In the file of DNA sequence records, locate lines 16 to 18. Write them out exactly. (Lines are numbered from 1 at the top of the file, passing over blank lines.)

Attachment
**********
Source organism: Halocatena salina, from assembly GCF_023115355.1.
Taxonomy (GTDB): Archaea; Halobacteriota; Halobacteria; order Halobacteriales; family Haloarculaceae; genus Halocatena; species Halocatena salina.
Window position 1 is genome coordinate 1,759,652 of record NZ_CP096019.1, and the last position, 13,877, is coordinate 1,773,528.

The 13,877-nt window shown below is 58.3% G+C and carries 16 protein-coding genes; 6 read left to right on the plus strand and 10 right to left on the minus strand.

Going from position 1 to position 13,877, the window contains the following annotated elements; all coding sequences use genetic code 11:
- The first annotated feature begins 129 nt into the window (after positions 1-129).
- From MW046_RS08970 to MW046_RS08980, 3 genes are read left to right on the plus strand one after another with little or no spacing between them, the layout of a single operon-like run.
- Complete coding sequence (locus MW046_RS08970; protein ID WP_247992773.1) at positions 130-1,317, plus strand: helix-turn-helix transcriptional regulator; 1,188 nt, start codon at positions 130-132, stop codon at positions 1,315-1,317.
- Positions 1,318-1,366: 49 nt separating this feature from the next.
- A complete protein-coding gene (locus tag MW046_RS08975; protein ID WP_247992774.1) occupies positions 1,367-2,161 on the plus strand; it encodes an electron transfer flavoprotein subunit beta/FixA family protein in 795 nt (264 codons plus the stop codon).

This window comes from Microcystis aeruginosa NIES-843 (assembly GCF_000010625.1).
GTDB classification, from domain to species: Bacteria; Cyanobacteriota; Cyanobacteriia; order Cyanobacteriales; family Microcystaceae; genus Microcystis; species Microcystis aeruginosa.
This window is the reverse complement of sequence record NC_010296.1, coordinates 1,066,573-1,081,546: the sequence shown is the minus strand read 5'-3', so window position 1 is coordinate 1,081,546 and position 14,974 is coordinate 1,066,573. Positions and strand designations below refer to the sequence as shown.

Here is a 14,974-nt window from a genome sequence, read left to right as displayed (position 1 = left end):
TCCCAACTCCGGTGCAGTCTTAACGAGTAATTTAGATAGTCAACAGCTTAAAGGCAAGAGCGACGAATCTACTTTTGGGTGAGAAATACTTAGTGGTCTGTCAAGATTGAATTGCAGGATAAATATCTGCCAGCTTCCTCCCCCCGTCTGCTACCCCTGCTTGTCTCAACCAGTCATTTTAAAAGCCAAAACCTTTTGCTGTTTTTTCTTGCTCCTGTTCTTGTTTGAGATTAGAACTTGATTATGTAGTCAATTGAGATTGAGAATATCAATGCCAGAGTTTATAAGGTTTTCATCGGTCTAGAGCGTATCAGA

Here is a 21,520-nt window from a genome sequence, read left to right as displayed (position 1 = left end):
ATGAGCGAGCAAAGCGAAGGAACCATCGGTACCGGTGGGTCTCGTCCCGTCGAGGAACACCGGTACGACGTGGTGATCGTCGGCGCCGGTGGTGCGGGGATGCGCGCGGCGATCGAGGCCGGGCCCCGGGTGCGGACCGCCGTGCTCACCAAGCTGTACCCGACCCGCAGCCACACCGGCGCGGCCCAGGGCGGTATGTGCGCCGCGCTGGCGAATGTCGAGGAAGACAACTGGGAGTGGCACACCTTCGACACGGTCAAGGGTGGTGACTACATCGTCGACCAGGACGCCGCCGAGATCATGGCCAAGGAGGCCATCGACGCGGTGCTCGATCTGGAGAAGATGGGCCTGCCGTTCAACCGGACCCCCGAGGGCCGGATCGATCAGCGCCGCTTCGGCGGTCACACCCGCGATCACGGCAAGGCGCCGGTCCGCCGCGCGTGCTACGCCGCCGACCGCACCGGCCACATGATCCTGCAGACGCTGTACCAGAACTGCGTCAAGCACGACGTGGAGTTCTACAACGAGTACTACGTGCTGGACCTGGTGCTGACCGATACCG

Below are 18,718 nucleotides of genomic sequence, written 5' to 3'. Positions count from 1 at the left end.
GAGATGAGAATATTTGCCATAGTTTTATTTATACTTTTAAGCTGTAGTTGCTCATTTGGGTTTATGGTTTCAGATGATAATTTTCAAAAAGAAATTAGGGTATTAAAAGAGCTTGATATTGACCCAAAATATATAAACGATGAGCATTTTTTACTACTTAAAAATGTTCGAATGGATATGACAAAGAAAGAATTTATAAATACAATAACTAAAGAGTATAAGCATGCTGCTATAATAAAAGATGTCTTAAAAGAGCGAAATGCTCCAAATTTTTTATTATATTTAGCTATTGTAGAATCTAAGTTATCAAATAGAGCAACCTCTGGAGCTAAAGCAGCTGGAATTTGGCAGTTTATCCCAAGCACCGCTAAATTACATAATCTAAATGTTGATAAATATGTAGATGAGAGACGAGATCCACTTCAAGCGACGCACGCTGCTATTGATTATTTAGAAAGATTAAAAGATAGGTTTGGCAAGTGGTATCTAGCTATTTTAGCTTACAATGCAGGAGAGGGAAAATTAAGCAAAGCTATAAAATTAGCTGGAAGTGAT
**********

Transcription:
Here is a 21,520-nt window from a genome sequence, read left to right as displayed (position 1 = left end):
ATGAGCGAGCAAAGCGAAGGAACCATCGGTACCGGTGGGTCTCGTCCCGTCGAGGAACACCGGTACGACGTGGTGATCGTCGGCGCCGGTGGTGCGGGGATGCGCGCGGCGATCGAGGCCGGGCCCCGGGTGCGGACCGCCGTGCTCACCAAGCTGTACCCGACCCGCAGCCACACCGGCGCGGCCCAGGGCGGTATGTGCGCCGCGCTGGCGAATGTCGAGGAAGACAACTGGGAGTGGCACACCTTCGACACGGTCAAGGGTGGTGACTACATCGTCGACCAGGACGCCGCCGAGATCATGGCCAAGGAGGCCATCGACGCGGTGCTCGATCTGGAGAAGATGGGCCTGCCGTTCAACCGGACCCCCGAGGGCCGGATCGATCAGCGCCGCTTCGGCGGTCACACCCGCGATCACGGCAAGGCGCCGGTCCGCCGCGCGTGCTACGCCGCCGACCGCACCGGCCACATGATCCTGCAGACGCTGTACCAGAACTGCGTCAAGCACGACGTGGAGTTCTACAACGAGTACTACGTGCTGGACCTGGTGCTGACCGATACCG

Below are 18,718 nucleotides of genomic sequence, written 5' to 3'. Positions count from 1 at the left end.